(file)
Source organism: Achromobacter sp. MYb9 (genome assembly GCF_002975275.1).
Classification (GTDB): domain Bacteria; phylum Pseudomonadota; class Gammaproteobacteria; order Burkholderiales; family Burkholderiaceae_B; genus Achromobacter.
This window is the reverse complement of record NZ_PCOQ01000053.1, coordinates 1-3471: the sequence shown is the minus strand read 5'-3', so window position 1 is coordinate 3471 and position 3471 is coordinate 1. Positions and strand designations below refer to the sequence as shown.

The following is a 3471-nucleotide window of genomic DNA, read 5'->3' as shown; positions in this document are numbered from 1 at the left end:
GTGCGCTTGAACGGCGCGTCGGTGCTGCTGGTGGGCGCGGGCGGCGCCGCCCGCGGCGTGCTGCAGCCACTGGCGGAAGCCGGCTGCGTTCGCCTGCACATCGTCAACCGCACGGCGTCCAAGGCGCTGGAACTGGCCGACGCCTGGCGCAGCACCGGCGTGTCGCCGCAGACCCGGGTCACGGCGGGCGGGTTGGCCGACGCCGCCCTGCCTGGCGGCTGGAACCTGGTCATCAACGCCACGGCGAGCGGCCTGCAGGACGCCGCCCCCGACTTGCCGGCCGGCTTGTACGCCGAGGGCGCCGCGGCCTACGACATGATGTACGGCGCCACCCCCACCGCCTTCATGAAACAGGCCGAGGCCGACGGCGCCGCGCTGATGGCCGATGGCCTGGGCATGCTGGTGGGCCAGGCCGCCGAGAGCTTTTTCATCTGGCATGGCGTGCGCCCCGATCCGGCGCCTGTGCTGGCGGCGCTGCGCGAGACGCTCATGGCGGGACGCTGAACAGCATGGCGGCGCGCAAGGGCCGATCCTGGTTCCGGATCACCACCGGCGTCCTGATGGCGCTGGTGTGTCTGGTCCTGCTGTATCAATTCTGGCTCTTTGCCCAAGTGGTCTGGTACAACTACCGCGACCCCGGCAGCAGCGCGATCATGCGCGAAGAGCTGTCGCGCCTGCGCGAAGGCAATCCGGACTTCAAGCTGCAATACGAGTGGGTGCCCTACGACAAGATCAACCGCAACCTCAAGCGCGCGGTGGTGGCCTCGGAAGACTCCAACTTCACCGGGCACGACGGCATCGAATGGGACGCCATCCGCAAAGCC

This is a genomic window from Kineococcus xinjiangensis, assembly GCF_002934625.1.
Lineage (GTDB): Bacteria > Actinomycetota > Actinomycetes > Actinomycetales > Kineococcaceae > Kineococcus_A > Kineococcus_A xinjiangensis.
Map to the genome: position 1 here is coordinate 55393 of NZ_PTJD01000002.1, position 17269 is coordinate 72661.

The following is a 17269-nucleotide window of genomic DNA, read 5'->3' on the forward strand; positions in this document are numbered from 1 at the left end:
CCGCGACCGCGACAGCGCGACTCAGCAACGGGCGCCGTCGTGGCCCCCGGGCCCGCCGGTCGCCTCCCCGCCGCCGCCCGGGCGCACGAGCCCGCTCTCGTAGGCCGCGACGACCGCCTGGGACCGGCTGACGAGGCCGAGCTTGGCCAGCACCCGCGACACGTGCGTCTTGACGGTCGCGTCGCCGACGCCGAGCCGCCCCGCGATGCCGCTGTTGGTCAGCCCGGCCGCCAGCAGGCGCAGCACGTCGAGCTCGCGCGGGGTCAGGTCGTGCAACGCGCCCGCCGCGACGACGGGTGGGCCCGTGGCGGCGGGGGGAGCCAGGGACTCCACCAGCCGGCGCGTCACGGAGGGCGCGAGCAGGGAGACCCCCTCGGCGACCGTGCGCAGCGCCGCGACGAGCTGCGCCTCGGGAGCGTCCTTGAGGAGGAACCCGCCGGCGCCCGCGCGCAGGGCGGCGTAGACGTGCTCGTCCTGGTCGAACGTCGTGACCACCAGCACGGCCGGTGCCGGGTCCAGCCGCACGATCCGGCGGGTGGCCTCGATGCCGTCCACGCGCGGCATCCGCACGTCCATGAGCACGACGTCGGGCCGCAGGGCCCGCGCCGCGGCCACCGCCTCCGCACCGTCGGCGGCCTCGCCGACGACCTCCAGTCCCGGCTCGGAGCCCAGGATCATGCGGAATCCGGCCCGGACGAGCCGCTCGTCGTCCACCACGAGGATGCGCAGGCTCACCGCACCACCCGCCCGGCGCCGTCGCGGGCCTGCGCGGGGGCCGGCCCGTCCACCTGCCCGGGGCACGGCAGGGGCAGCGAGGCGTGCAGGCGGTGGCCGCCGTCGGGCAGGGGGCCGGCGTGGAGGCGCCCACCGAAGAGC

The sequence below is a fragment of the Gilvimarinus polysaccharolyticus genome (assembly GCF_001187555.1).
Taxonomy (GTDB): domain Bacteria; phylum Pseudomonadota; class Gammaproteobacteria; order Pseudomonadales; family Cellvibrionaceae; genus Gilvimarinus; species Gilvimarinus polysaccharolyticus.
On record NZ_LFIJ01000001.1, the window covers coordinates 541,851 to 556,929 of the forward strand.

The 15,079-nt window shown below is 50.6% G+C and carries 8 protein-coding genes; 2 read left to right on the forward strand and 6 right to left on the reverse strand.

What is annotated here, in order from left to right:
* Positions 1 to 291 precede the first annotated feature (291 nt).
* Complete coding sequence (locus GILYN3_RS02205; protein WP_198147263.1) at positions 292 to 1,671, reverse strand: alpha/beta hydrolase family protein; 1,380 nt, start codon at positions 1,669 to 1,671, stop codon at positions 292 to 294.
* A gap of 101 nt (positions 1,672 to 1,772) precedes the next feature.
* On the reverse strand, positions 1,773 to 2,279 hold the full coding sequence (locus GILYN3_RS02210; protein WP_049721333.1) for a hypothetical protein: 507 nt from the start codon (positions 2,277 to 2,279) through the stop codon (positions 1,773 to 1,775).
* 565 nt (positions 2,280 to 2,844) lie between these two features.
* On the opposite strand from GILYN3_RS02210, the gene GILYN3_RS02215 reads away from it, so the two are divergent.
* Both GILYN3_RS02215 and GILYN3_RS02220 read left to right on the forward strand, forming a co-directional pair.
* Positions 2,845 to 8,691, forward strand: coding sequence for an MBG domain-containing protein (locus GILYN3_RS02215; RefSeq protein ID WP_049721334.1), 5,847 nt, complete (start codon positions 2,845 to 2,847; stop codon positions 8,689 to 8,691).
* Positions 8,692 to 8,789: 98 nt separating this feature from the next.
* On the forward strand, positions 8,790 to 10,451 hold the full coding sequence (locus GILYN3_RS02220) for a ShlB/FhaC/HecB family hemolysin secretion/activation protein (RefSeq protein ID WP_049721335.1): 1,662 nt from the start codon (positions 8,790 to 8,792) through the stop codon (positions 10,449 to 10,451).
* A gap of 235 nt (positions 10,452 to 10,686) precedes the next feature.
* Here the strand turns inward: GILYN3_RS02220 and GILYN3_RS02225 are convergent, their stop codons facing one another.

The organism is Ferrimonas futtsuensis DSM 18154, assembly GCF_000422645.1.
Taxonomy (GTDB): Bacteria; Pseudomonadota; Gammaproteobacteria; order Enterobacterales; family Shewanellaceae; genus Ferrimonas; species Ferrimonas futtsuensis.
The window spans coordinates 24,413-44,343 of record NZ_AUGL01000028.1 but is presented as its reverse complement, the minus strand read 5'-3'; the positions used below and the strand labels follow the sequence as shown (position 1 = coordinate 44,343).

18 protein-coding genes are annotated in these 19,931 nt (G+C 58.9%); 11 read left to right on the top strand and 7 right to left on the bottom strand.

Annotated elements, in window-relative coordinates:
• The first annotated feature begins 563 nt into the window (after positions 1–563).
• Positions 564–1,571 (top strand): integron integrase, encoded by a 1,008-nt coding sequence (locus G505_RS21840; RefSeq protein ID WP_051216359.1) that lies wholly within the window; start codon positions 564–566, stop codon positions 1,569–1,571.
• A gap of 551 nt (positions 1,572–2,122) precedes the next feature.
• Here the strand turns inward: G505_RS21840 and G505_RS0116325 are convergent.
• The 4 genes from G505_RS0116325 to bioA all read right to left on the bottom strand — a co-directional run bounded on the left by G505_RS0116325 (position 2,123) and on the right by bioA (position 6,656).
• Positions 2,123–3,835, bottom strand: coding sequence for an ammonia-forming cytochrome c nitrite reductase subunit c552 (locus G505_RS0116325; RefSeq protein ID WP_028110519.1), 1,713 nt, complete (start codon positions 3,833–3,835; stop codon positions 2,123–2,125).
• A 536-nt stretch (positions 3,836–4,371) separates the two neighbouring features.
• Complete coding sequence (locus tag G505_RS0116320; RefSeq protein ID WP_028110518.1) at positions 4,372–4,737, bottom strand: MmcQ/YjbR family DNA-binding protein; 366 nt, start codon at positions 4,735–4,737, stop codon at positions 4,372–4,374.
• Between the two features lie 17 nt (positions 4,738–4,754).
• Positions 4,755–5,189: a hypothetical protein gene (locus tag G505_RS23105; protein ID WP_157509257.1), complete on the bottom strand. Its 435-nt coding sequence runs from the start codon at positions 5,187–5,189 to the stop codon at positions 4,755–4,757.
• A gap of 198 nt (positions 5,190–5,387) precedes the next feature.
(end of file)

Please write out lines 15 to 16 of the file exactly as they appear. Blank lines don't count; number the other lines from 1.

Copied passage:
What is annotated here, in order from left to right:
* Positions 1 to 291 precede the first annotated feature (291 nt).